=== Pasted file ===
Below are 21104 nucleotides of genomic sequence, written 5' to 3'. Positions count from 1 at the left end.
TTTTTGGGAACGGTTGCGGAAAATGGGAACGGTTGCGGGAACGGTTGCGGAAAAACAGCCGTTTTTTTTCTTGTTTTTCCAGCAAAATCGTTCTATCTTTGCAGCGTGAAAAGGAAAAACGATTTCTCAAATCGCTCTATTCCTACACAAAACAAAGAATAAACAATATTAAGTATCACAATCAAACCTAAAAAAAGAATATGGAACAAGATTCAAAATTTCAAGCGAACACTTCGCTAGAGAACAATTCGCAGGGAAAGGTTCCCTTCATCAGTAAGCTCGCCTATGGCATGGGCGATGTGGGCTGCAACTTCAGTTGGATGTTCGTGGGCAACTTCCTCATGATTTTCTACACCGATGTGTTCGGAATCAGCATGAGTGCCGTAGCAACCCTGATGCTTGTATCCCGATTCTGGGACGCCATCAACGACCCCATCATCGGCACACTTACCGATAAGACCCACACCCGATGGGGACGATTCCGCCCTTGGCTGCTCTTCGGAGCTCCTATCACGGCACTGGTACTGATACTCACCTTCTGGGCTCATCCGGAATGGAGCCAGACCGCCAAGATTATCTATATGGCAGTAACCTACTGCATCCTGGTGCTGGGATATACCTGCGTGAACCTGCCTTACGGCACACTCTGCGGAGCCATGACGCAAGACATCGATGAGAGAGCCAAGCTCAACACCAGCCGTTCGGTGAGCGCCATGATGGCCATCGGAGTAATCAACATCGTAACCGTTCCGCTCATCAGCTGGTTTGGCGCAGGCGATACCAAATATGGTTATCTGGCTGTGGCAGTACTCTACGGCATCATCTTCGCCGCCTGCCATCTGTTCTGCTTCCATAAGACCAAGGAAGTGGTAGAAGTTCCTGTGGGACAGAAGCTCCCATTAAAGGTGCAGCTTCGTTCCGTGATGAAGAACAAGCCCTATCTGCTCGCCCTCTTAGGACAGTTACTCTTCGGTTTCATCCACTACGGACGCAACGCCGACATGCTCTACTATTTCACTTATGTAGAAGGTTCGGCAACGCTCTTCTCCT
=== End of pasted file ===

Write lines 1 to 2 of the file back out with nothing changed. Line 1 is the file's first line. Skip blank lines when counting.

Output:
Below are 21104 nucleotides of genomic sequence, written 5' to 3'. Positions count from 1 at the left end.
TTTTTGGGAACGGTTGCGGAAAATGGGAACGGTTGCGGGAACGGTTGCGGAAAAACAGCCGTTTTTTTTCTTGTTTTTCCAGCAAAATCGTTCTATCTTTGCAGCGTGAAAAGGAAAAACGATTTCTCAAATCGCTCTATTCCTACACAAAACAAAGAATAAACAATATTAAGTATCACAATCAAACCTAAAAAAAGAATATGGAACAAGATTCAAAATTTCAAGCGAACACTTCGCTAGAGAACAATTCGCAGGGAAAGGTTCCCTTCATCAGTAAGCTCGCCTATGGCATGGGCGATGTGGGCTGCAACTTCAGTTGGATGTTCGTGGGCAACTTCCTCATGATTTTCTACACCGATGTGTTCGGAATCAGCATGAGTGCCGTAGCAACCCTGATGCTTGTATCCCGATTCTGGGACGCCATCAACGACCCCATCATCGGCACACTTACCGATAAGACCCACACCCGATGGGGACGATTCCGCCCTTGGCTGCTCTTCGGAGCTCCTATCACGGCACTGGTACTGATACTCACCTTCTGGGCTCATCCGGAATGGAGCCAGACCGCCAAGATTATCTATATGGCAGTAACCTACTGCATCCTGGTGCTGGGATATACCTGCGTGAACCTGCCTTACGGCACACTCTGCGGAGCCATGACGCAAGACATCGATGAGAGAGCCAAGCTCAACACCAGCCGTTCGGTGAGCGCCATGATGGCCATCGGAGTAATCAACATCGTAACCGTTCCGCTCATCAGCTGGTTTGGCGCAGGCGATACCAAATATGGTTATCTGGCTGTGGCAGTACTCTACGGCATCATCTTCGCCGCCTGCCATCTGTTCTGCTTCCATAAGACCAAGGAAGTGGTAGAAGTTCCTGTGGGACAGAAGCTCCCATTAAAGGTGCAGCTTCGTTCCGTGATGAAGAACAAGCCCTATCTGCTCGCCCTCTTAGGACAGTTACTCTTCGGTTTCATCCACTACGGACGCAACGCCGACATGCTCTACTATTTCACTTATGTAGAAGGTTCGGCAACGCTCTTCTCCT